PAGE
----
On July 1st 2016 Microsoft announced a new licensing program called Enterprise Advantage and Richard Smith who is the General Manager, Microsoft Worldwide Licensing & Pricing had this to say:
“In 2017, we will introduce Enterprise Advantage as a new way for commercial customers to buy organization-wide on the Microsoft Products and Services Agreement (MPSA). Enterprise Advantage brings traditional Enterprise Agreement benefits to the MPSA and provides the best value for a three-year, organization-wide and optional platform-wide purchase:
- Mix perpetual and subscription software with cloud services like Office 365, Azure, and CRM Online, organization-wide
- Purchase any time, whatever you need, with no additional enrollments
- Enjoy budget predictability and price protection
- Buy how you want, taking advantage of your combined purchases across the organization to maximize value
More easily manage your assets, including true-up and true-down of subscriptions and services, to meet ever-changing businessneeds. https://blogs.technet.microsoft.com/volume-licensing/2016/07/01/introducing-enterprise-advantage-on-mpsa/
Microsoft’s Mark Nowlan added that:
“With MPSA, Microsoft’s goal is to streamline its multiple licensing/purchase agreements down to a single agreement and two options to buy (transactional/buy as you need or organizational-wide), Nowlan said. As part of this consolidation, the Perpetual Desktop Enrollment, Subscription Desktop Enrollment, and Server and Cloud Enrollments will go away.” http://www.zdnet.com/article/microsoft-to-add-enterprise-advantage-to-mpsa-licensing-in-early-2017/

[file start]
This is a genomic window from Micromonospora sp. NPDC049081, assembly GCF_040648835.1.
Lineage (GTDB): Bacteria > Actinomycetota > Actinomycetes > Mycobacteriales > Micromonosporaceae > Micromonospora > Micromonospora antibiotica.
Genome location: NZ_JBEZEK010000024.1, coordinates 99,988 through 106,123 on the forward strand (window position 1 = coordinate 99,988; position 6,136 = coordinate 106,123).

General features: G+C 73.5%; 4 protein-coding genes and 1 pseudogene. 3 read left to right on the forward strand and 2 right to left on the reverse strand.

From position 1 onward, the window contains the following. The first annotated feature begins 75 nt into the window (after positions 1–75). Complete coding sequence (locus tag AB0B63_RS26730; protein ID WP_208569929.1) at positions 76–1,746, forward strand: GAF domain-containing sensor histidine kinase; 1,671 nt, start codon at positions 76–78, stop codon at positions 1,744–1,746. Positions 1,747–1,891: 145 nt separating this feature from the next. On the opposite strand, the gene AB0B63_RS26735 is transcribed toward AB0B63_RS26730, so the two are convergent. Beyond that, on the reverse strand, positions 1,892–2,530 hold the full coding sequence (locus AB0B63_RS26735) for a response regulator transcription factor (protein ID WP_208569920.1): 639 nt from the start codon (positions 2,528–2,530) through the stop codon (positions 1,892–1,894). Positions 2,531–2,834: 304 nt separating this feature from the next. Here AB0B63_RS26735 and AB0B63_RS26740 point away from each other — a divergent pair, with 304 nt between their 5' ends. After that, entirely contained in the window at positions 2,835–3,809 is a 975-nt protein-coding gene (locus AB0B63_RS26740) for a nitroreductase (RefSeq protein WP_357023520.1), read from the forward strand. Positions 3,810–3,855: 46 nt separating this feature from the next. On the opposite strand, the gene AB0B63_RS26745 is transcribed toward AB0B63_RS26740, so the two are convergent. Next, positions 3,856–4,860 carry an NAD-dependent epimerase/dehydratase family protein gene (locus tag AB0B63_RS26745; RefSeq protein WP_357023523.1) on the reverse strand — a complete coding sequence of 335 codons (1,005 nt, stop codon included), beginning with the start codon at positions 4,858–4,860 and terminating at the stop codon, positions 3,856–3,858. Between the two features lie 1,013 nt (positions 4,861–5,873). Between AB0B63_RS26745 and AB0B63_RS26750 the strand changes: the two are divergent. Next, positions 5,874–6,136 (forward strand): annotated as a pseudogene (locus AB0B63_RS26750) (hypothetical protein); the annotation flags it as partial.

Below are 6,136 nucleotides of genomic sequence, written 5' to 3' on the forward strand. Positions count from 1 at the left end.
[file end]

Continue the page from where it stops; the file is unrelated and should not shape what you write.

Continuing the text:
But Why is Microsoft Suddenly Making these licensing changes?
- Less room for negotiation for smaller organizations in the sub 2,400 users/devices space.
With the new Enterprise Advantage program Microsoft is making licensing much more programmatic for these smaller to mid-sized organizations. This means there will be less room for negotiation. Our sense is that with the new agreement the MPSA price is the price and there is little to no room for negotiation.
- Reduces negotiation around terms and conditions.
With the elimination of the traditional contract stack and its “simplification” there will be less room to negotiate specific terms and conditions which are important to the client’s business. With the MPSA program the terms and conditions are basically a take it or leave it proposition.
- Reduce Microsoft’s administrative Costs.
There are administrative costs associated with these licensing programs. Over the last decade Microsoft has become more and more hands on with all their enterprise class agreements and there are costs associated with this. Organizations with less than 500 users will find themselves pushed to a Cloud Solution Provider (CSP). The Microsoft Cloud Agreement (MCA) program’s lack of complexity in terms of customization will help Microsoft push the workload to their CPS Partners. These partners will wind up assuming more and more of the support and administration costs is our guess.
- It potentially provides the illusion of choice to clients in the 500 to 2,400 user space.
At first glance it looks like an organization in the 500 to 2,400 user space retains a lot of the options they always have enjoyed with the MSP, EA or CSP. The problem is that the only space in which there will likely be any customization is in the EA.
We’re not sure this makes Microsoft licensing any less complex. In fact, it potentially adds to the complexity. What it does is make it easier for Microsoft to make clients in the 250 to 2400 user space very programmatic and removes any ability to negotiate T&C’s and pricing. Microsoft will then use the CSP program to drive these clients to the cloud.
If you have questions or concerns about the impact of this change, we encourage you to contact one of our unbiased licensing experts for a free initial consultation.